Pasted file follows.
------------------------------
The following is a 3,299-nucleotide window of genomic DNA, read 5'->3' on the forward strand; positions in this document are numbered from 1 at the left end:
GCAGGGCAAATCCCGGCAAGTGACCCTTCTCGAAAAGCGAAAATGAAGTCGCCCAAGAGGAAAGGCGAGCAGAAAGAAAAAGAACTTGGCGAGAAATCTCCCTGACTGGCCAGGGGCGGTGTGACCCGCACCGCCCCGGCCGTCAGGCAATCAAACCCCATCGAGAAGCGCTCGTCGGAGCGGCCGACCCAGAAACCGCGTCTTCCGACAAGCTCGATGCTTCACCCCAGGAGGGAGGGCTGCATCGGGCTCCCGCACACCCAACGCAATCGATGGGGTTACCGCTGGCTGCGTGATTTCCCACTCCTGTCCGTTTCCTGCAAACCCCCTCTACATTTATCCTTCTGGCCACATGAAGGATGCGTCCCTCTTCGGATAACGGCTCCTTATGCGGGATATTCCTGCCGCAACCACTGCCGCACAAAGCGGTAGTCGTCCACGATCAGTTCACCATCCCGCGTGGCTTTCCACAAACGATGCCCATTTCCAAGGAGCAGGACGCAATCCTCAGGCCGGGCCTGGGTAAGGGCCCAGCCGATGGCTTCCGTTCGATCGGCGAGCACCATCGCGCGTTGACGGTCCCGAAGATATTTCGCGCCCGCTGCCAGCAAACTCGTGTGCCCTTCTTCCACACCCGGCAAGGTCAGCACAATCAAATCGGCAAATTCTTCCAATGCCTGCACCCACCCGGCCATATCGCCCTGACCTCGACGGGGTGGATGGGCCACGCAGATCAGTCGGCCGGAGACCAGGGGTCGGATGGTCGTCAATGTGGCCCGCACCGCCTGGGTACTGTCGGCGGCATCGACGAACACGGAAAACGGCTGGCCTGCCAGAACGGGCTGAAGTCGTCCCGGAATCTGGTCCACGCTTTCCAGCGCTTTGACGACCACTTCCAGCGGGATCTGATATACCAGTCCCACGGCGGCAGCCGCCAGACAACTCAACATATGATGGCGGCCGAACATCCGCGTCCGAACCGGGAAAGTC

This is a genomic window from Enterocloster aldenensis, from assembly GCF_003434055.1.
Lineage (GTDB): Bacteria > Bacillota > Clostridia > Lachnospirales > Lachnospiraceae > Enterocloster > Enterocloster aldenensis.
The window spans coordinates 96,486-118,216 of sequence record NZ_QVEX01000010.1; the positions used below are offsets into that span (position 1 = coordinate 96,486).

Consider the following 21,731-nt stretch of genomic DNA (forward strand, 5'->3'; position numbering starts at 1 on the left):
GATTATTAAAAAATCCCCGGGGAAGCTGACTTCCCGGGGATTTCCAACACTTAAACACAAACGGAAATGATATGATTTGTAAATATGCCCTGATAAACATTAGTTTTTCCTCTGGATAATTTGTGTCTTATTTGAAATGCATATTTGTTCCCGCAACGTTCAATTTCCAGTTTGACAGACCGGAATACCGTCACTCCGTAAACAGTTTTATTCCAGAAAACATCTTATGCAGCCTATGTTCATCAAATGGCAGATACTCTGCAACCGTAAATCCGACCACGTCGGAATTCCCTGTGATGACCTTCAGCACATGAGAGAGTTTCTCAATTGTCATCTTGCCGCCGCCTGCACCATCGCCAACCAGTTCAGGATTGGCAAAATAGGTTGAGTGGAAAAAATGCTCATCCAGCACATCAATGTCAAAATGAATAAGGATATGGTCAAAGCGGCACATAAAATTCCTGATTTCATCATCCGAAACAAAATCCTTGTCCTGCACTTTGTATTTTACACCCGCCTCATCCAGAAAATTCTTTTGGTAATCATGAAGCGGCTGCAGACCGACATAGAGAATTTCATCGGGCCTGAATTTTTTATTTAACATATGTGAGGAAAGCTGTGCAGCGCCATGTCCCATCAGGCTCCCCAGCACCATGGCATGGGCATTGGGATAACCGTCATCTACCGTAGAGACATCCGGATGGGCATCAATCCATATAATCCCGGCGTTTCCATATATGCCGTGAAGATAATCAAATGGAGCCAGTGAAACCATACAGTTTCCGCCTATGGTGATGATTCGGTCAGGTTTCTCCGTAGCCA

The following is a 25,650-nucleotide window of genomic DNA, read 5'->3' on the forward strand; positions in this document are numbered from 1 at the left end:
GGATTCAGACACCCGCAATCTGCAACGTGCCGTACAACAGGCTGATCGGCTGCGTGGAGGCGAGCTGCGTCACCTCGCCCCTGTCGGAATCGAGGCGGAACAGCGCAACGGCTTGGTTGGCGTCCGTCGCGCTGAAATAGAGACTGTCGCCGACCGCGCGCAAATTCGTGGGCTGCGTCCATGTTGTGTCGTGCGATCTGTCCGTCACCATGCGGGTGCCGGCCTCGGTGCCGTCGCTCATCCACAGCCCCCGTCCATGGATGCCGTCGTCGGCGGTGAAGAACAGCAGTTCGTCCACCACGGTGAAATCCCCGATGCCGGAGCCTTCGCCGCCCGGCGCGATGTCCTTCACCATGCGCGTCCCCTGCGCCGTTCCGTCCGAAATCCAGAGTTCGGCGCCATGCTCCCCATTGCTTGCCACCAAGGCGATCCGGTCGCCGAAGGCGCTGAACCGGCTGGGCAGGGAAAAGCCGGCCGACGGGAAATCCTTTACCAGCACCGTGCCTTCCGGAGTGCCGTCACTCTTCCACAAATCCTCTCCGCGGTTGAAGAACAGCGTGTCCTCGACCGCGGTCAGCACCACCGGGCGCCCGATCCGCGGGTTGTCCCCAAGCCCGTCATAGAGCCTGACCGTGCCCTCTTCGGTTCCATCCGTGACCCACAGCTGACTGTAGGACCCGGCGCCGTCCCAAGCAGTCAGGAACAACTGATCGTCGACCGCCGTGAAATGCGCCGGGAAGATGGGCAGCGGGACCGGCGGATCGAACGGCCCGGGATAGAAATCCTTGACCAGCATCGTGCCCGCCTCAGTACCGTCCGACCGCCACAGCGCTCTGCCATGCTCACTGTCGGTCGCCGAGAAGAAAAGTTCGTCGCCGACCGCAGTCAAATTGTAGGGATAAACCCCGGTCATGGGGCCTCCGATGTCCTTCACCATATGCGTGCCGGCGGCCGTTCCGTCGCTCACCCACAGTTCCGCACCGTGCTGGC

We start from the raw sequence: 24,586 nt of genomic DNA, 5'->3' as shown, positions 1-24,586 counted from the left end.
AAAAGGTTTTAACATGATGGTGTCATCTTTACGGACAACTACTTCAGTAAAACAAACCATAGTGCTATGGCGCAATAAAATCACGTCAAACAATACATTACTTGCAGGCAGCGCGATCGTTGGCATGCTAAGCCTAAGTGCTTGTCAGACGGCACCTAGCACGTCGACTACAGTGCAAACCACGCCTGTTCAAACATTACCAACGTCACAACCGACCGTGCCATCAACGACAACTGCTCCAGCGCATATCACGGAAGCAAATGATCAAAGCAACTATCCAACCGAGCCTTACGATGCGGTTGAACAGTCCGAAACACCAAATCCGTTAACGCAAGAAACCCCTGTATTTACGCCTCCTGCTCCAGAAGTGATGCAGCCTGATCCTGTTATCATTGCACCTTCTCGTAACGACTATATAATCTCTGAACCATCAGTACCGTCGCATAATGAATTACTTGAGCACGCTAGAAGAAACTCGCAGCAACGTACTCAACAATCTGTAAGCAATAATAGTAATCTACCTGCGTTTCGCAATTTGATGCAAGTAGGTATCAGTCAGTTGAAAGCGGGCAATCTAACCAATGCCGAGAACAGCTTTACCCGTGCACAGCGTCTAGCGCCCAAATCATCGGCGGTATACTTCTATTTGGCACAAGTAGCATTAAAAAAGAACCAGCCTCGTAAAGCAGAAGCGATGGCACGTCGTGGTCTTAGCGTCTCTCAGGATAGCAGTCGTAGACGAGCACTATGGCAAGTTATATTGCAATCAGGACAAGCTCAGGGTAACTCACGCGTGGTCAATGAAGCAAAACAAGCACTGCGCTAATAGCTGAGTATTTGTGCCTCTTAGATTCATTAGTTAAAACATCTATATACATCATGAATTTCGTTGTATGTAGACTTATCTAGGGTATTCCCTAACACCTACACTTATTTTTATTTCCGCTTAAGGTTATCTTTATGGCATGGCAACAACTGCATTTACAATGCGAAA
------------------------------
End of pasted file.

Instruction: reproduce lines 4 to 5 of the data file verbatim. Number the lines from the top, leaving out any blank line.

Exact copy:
Lineage (GTDB): Bacteria > Bacillota > Clostridia > Lachnospirales > Lachnospiraceae > Enterocloster > Enterocloster aldenensis.
The window spans coordinates 96,486-118,216 of sequence record NZ_QVEX01000010.1; the positions used below are offsets into that span (position 1 = coordinate 96,486).